Education, How to Light

How to Light: Three ways to light a library

Libraries aren’t what they used to be: my nearby public library is now a ‘resource centre’. This may upset the fogeys, but it does reflect the change inside. You must consider what people will be doing other than just looking for a book.

Libraries are now full of computer screens. These are almost certainly positive polarity (that means black lettering on a white background). Some might be of the older negative polarity variety. In either case, you must minimise the viewing intensity (strictly speaking, the luminance in cd/m2) of the luminaires where they might be reflected in the screens. There are recommended limits in BS EN 12464 and the Code for Lighting.

People do a lot of reading in libraries. Remember that older people require higher levels of illumination than younger ones. Depending on who uses the library, you will be designing to 300 or 500 lx.

Of course, libraries still have plenty of bookshelves and you need to light their vertical surfaces. The recommendation in the SLL Guide Lighting for Education, is 200 lx on the shelving near ground level.

The difficulties involved in lighting supermarket aisles are almost exactly the same as those for library shelves.

One solution is to fit luminaires to the tops of the displays. Another is to run rows of luminaires parallel to the aisles. This requires quite a specific geometry to the reflectors and mounting height to avoid wasting light. Another is the ‘cross-aisle’ solution which is much more forgiving of layout and geometry. The disadvantage is that you lose light on the tops of the shelving.

Our library has a 3.4m ceiling height and the area you can see in the rendering is about 15m wide by 14m to the back wall.

Light reading

Light reading

This scheme is simplicity itself – it just uses one type of ceiling-mounted luminaire. The unit is a twin lamp T5 surface mount with a gull-wing upper reflector. There is no direct view of the lamp and a fair amount of light is directed up to the ceiling.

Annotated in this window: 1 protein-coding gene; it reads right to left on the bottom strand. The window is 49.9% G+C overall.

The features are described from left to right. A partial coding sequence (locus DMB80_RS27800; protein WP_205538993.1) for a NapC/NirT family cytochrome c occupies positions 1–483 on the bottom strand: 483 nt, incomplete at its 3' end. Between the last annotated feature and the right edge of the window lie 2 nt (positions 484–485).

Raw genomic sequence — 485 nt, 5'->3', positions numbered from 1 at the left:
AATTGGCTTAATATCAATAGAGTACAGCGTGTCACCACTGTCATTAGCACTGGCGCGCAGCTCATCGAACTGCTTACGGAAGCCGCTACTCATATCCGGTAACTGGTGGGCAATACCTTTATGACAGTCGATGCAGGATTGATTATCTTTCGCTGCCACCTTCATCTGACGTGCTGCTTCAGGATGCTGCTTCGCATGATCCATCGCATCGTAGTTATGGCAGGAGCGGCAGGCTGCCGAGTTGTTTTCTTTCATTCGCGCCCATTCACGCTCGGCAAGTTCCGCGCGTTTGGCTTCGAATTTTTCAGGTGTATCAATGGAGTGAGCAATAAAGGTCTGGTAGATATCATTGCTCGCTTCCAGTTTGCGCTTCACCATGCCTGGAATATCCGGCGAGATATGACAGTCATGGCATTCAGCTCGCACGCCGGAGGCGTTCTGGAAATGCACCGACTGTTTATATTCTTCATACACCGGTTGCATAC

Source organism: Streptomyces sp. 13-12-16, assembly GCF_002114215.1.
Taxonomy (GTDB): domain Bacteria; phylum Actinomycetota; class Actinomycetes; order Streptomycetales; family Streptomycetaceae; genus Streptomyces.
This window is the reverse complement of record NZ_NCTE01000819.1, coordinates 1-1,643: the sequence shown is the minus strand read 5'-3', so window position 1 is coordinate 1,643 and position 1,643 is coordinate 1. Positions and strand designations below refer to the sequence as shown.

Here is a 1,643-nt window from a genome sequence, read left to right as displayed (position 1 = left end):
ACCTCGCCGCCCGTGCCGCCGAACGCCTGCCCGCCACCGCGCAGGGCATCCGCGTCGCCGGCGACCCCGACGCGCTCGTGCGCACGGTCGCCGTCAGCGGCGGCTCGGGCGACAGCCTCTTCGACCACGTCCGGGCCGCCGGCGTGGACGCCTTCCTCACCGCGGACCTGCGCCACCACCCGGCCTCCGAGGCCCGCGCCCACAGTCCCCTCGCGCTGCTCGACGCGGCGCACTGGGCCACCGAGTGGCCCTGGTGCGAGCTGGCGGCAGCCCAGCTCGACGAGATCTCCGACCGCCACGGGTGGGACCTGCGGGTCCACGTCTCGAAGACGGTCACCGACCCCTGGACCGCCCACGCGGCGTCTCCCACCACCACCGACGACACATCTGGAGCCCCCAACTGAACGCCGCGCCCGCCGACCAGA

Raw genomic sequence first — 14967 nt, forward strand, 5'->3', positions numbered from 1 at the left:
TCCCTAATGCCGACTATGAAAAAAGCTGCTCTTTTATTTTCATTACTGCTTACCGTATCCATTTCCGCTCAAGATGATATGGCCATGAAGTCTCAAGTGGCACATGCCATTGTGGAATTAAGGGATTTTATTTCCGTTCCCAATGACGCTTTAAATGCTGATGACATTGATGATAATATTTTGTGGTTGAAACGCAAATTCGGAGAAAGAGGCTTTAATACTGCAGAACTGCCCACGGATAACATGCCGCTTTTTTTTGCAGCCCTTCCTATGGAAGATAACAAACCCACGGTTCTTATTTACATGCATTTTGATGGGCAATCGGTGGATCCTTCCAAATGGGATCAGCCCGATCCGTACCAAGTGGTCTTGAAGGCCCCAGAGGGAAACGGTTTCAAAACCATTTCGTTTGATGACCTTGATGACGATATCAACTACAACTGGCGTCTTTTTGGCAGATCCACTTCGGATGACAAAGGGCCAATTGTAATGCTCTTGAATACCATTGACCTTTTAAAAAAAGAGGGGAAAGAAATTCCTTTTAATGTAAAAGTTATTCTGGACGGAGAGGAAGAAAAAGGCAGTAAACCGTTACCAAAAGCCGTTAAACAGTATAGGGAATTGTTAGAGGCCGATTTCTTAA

The interesting aspect of this design is that the line of luminaires is at right-angles to the bookshelves. In supermarket terms, this is known as a cross-aisle design. Of course, some light is lost on the top of the shelves but this may not be significant. The solution works best when the shelves are comparatively shallow in relation to the space between them.

The lighting is uniform across the space, so the layout of the shelves, tables, computers and so on can be altered easily.

For this scheme to work well, you must choose a luminaire with good quality optics – not all matt white reflectors are the same. Similarly, you must ensure that not too much light is lost inside the luminaire – that is, it should have a high light output ratio.


Tech spec

  • Luminaires Twin 28W T5 surface-mount
  • Optical control Microprism panel plus matt white reflectors
  • Arrangement In rows, cross-aisle
  • Average horizontal illuminance on desk 301 lx. Average vertical illuminance on bookshelves, 168 lx
  • Electrical load 6.3W/m2
  • Pros Inexpensive
  • Cons Changing the fluorescent lamps

Suspense story

Suspense story

Here, again, we have used twin T5 units. The big difference is that they are suspended direct/indirect units. This obviously directs a lot more light to the ceiling and makes the space more airy. The extra optical efficiency means the installed load is slightly lower.

We have positioned the luminaires centrally over the bookshelf aisles. For this to work properly, you have to consider the width of the downward beam. If it is too wide, the upper shelves will be too bright and not enough illumination will reach the book spines closest to the floor. If the beam is too narrow, you might find that the floor is lit brilliantly but the upper half of the shelving is comparatively dark. Done well, this is an efficient way to light shelving from top to bottom. This gives more than twice the vertical illuminance on the shelves than option A.

One extra advantage of this scheme is that any reflections in the computer screens will only show the ends of the luminaires and these are comparatively low luminance. The reflections are unlikely to be distracting.


Tech spec

  • Luminaires Twin 28W T5 direct/indirect
  • Optical control Clear top cover with small louvres on underside
  • Arrangement As shown
  • Average horizontal illuminance on desk 317 lx. Average vertical illuminance on bookshelves, 430 lx
  • Electrical load 5.4W/m2
  • Pros Light and airy
  • Cons You need a high ceiling to make this work properly

Literary circles

Literary circles

This makes more of a visual statement. It’s the kind of thing you would expect to see in a modern library. We have opal pendants, 1m in diameter, containing about 70W of LEDs each. Also, there is local lighting on the central tables and the computer area. Finally, there are some dedicated shelf-lighting units. These are attached to the top shelf on short outreach arms. A properly designed reflector ensures good, even illumination from top to bottom.

This solution ensures the highest illumination on the shelving and task areas but also has the lowest overall electrical load.

Obviously, the initial capital cost would be substantially higher than that of the other schemes.


Tech spec

  • Luminaires Various
  • Optical control Various
  • Arrangement As shown
  • Average horizontal illuminance on desk 311 lx. Average vertical illuminance on bookshelves, 518 lx
  • Electrical load 4.3W/m2
  • Pros Bold appearance and lowest running costs
  • Cons Highest capital cost